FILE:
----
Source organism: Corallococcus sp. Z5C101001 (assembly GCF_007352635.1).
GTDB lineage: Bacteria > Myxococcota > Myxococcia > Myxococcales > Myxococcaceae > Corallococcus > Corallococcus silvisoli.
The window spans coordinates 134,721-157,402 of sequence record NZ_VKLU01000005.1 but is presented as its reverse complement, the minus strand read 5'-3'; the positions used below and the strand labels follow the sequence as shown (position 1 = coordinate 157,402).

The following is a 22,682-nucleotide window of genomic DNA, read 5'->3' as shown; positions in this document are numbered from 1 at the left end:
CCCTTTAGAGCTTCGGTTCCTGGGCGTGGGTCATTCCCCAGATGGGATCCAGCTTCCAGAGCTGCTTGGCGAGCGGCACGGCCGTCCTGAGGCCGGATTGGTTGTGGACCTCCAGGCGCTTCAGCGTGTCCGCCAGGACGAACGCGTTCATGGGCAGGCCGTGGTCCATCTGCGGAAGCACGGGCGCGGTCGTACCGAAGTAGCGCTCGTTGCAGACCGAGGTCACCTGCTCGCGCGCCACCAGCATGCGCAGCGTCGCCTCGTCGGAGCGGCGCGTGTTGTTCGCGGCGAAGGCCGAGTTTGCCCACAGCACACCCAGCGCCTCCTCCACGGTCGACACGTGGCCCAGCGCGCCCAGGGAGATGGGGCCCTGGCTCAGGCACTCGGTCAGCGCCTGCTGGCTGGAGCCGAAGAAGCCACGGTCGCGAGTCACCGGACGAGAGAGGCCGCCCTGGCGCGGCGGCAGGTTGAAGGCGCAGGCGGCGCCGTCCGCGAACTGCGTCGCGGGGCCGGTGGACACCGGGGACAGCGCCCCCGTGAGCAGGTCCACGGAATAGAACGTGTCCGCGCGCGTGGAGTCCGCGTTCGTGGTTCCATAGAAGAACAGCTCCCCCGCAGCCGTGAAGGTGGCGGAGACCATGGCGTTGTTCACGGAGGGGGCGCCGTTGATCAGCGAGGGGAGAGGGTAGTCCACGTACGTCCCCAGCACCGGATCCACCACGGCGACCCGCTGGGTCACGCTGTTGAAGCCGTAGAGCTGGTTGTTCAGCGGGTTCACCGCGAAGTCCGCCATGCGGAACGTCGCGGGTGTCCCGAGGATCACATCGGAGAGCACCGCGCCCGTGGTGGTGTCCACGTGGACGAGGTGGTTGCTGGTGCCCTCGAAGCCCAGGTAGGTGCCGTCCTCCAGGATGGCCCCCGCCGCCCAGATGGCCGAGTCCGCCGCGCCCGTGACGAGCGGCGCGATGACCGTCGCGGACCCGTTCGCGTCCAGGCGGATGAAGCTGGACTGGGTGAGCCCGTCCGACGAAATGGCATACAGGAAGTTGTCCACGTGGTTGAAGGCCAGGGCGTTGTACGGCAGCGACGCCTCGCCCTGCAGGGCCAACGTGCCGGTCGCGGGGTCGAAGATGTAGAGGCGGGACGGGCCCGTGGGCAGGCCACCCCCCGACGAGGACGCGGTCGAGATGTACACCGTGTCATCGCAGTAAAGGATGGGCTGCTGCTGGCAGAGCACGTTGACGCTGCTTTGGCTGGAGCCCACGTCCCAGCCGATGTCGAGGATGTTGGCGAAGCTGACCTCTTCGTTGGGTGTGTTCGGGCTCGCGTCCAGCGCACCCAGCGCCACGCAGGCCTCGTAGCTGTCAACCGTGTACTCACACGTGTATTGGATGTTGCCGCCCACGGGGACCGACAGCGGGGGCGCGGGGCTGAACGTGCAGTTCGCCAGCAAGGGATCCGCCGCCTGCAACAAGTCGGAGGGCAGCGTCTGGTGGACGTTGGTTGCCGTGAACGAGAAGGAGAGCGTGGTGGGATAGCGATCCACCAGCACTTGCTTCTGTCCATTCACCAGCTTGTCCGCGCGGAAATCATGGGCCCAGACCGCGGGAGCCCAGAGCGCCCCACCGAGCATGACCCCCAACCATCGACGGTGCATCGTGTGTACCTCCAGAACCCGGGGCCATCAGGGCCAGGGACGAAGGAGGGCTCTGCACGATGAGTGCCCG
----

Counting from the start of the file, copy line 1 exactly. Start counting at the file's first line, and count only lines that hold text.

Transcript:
Source organism: Corallococcus sp. Z5C101001 (assembly GCF_007352635.1).